Misplacing sadism for patriotism, Mile 22 is another incoherent, tone-deaf Mark Wahlberg vehicle

click to enlarge We're pretty sure Marky Mark is supposed to be the hero of Mile 22, so why is he so insufferable?
We're pretty sure Marky Mark is supposed to be the hero of Mile 22, so why is he so insufferable?

Peter Berg, director of good movies like Friday Night Lights and The Rundown, has fallen in with a bad crowd lately, and that crowd's name is Mark Wahlberg.

After an auspicious start with 2013's Lone Survivor, each of their subsequent collaborations — Deepwater Horizon, Patriots Day and now Mile 22 — has been worse than the one before it, culminating in this simple-minded, jingoistic celebration of violence that totally misuses Wahlberg's limited range of abilities.

Instead of playing a blue-collar everyman — which he's good at — Wahlberg plays Jimmy Silva, an insufferable snotbag who's smarter than everyone else (according to the life-story montage under the opening credits) and can't help being a snippy jerk to his underlings. Jimmy is a team leader for a secret tactical branch of the State Department that handles "sensitive" operations — i.e., ones that require more wanton murder than the public (or the Constitution) can stomach. In the pre-title sequence, Jimmy's team busts in on a suburban house full of Russian spies and, when things go awry, hurries to execute every last one of them before the police arrive, since this is all off-the-books. So it's like that.

Sixteen months later, Jimmy and company are working at the U.S. embassy in the capital city of a country in Southeast Asia that everyone conspicuously avoids naming ("our host country" and "the country we're in now" are two things I heard people say). A quantity of radioactive cesium is missing, possibly with the help of the corrupt local government, but one of their own — a police officer named Li Noor — shows up at the embassy declaring he knows where it is and will trade that information for asylum in the U.S.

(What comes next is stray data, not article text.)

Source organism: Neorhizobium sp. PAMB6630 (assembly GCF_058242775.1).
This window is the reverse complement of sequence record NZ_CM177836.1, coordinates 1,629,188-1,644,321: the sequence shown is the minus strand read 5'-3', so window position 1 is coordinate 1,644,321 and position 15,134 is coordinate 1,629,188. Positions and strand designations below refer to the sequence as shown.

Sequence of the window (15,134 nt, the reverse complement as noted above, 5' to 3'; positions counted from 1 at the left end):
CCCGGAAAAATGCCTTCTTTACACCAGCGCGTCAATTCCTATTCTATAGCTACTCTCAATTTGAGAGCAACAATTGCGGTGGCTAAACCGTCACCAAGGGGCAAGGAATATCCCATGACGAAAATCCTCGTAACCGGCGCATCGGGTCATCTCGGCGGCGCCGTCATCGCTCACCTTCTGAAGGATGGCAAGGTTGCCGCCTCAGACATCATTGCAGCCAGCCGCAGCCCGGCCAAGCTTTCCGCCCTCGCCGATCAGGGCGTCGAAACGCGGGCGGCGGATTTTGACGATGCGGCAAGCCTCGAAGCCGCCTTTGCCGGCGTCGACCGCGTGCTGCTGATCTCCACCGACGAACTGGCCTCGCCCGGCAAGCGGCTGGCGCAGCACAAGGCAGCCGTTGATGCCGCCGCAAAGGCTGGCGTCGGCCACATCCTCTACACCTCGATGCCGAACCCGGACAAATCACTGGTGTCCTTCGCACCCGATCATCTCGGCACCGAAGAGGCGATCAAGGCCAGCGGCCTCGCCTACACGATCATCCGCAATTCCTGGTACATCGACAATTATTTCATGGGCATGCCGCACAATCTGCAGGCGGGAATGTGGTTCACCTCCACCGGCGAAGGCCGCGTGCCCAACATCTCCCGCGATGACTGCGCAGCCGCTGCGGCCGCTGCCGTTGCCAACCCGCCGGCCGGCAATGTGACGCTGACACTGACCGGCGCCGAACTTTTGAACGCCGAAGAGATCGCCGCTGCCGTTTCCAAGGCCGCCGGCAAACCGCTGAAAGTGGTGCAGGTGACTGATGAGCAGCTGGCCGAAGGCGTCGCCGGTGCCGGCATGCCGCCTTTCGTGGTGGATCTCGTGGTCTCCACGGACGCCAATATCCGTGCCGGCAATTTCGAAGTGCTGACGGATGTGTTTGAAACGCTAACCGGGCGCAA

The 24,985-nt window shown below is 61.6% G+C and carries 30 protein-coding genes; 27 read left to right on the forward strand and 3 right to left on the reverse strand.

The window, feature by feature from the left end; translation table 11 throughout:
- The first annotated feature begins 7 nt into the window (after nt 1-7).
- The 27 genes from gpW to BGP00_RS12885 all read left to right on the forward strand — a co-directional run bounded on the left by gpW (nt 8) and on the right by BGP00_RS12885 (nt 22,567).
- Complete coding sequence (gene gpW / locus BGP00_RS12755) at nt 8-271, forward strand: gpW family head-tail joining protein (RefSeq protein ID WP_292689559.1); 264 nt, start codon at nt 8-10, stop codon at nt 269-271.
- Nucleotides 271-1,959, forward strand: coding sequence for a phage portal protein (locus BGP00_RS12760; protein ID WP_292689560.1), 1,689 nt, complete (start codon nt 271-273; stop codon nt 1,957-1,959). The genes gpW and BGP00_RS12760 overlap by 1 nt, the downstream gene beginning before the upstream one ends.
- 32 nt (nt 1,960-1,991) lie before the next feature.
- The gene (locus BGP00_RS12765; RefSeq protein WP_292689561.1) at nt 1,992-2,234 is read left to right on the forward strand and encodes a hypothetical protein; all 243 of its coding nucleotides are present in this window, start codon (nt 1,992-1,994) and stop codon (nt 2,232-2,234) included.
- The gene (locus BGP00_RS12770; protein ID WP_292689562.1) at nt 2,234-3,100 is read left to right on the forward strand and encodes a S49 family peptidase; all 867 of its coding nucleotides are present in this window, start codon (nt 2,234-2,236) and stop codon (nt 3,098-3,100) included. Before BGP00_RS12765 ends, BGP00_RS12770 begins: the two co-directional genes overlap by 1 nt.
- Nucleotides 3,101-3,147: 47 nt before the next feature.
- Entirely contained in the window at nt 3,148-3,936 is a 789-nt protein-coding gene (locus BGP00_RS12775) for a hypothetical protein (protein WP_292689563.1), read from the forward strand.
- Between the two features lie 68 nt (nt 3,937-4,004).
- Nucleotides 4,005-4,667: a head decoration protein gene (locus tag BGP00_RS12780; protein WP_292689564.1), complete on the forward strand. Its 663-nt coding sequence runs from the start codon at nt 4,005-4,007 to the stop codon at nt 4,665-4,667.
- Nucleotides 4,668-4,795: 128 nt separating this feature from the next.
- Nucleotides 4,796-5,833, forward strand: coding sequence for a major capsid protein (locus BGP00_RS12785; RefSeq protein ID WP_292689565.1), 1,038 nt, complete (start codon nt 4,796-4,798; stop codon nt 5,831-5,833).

Li Noor has been an informant before, and Jimmy's teammate Alice Kerr (Lauren Cohan) trusts him. The team (which also includes Ronda Rousey) is instructed by their boss, Bishop (John Malkovich in a terrible flattop), to get Li safely to the airport 22 miles away before any of the various people who want him dead catch him.

It should be relatively easy to make an entertaining action movie based on the premise of getting an important asset from point A to point B, but Berg and screenwriter Lea Carpenter blow it. The miscasting of Marky Mark as a supposedly deeply enigmatic egghead is the first mistake. I don't know if any actor could have played the role as written without being completely irritating (instead of a personality, he has idiosyncrasies like constantly snapping a rubber bracelet), but Wahlberg obviously can't.

Speaking of casting, Li Noor is played by Iko Uwais, the astonishing Indonesian fighter from The Raid: Redemption and The Raid 2. It was for those abilities that he was hired, of course, and he gets a few opportunities to kick henchman butt over the course of the film. But the rest of the violence — of which there is much, and Berg wallows in it, sometimes sadistically — is mostly undifferentiated gunfire and cruelty, shot and edited for maximum incoherence.

On top of all that is the distasteful and tone-deaf American arrogance at the heart of the film. Jimmy's secret squad operates outside the law according to "a higher form of patriotism" (which, not for nothing, is also what terrorists say), accountable to no one, free to blow up anything they need to wherever in the world they may be. The notion that military strength is what makes America great, while popular, is false, especially when that strength is exercised with such careless, short-sighted selfishness.

Mile 22 was very clearly intended to launch a franchise, but with a miscast know-it-all in the lead and a hostile ideology at its core, I'm not sure I'm interested in any further adventures.♦

Now Playing

Mile 22 is not showing in any theaters in the area.

  • or